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Pearl Django's very name should give you a pretty strong clue about where the group derives most of its influence. Indeed, the band's eighth release, Chasing Shadows, continues to mine the fertile territory laid by Django Reinhardt and Stephane Grappelli. As always, the playing is expert, with a palpable sense of joy evident in the exploration of music these players obviously love.
A melancholy mood pervaded the recording of Chasing Shadows, owing to the death of founding member and guitarist Dudley Hill in January, 2005 after a battle with colon cancer, but the music remains ebullient. The band added three musicians to help spice up the album: French guitarist Patrick Saussois, Seattle drummer Mark Ivester, and Seattle area accordionist David Lange. Saussois composed "Gypsy-attle for the sessions, and the song's insistent, quick tempo is like a challenge to your feet to not start tapping. Likewise, Lange proves a valuable addition by adding some appropriately Parisian accordion to "Bluesette. Throughout, Ivester brings a sure sense of swing and sensitive but forceful punctuation.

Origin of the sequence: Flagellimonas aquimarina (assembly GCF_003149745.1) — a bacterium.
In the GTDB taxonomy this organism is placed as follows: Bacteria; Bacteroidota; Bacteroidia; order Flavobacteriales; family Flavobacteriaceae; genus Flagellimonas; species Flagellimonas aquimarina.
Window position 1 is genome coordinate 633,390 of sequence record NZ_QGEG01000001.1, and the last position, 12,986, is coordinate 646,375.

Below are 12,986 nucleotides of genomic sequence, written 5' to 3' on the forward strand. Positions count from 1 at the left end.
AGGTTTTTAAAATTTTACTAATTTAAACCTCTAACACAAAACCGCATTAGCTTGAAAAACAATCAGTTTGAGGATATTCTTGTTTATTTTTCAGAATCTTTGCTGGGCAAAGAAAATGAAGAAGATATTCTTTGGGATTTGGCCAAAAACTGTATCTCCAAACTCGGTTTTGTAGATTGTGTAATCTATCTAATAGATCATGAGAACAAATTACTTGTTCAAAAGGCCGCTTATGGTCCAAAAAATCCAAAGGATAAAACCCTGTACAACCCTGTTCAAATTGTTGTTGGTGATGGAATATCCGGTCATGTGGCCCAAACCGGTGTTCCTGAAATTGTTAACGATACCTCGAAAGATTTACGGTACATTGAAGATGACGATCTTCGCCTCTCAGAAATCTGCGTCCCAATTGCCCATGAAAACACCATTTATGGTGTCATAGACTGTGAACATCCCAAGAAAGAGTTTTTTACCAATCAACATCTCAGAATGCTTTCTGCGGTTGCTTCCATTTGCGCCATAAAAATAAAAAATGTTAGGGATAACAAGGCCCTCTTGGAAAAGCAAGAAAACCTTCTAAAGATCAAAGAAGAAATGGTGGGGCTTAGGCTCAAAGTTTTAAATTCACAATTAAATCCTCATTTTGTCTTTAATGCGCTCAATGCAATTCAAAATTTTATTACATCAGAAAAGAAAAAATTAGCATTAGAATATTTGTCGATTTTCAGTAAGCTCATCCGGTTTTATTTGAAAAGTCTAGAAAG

The original members shine as well. Violinist Michael Gray contributes some lovely devil-may-care lines to "La Vie En Rose. The twin guitar tandem of Neil Andersson and Greg Ruby provides wonderful mutual support on "September Song. Of course, the emotional high point of the disc is the duo performance of "Boise Jump by Andersson and Hill, recorded in 1992. A special bond between the two musicians is immediately evident, adding a poignant final touch to an uncommonly enjoyable and skillful album.
Track Listing: No. 19; Bluesette; Samba Du Cabaret Rouge; Tres Palabras; I Never Knew; Besame Mucho;
Long Gone; Trois Et Deux; La Vie En Rose; Gypsy-attle; September Song; You Must Believe
In Spring; Boise Jump.
Personnel: Neil Andersson: guitar; Michael Gray: violin; Rick Leppanen: double bass; Greg Ruby:
guitar; Mark Ivester: drums; David Lange: accordion; Patrick Saussois: guitar.
I love jazz because it is a pure American music and can be expressed in different ways depending upon the artist.
I was first exposed to jazz while as a teenager I listened to Duke Ellington, Benny Goodman, and Louis Armstrong, on a jazz
radio station in New York City.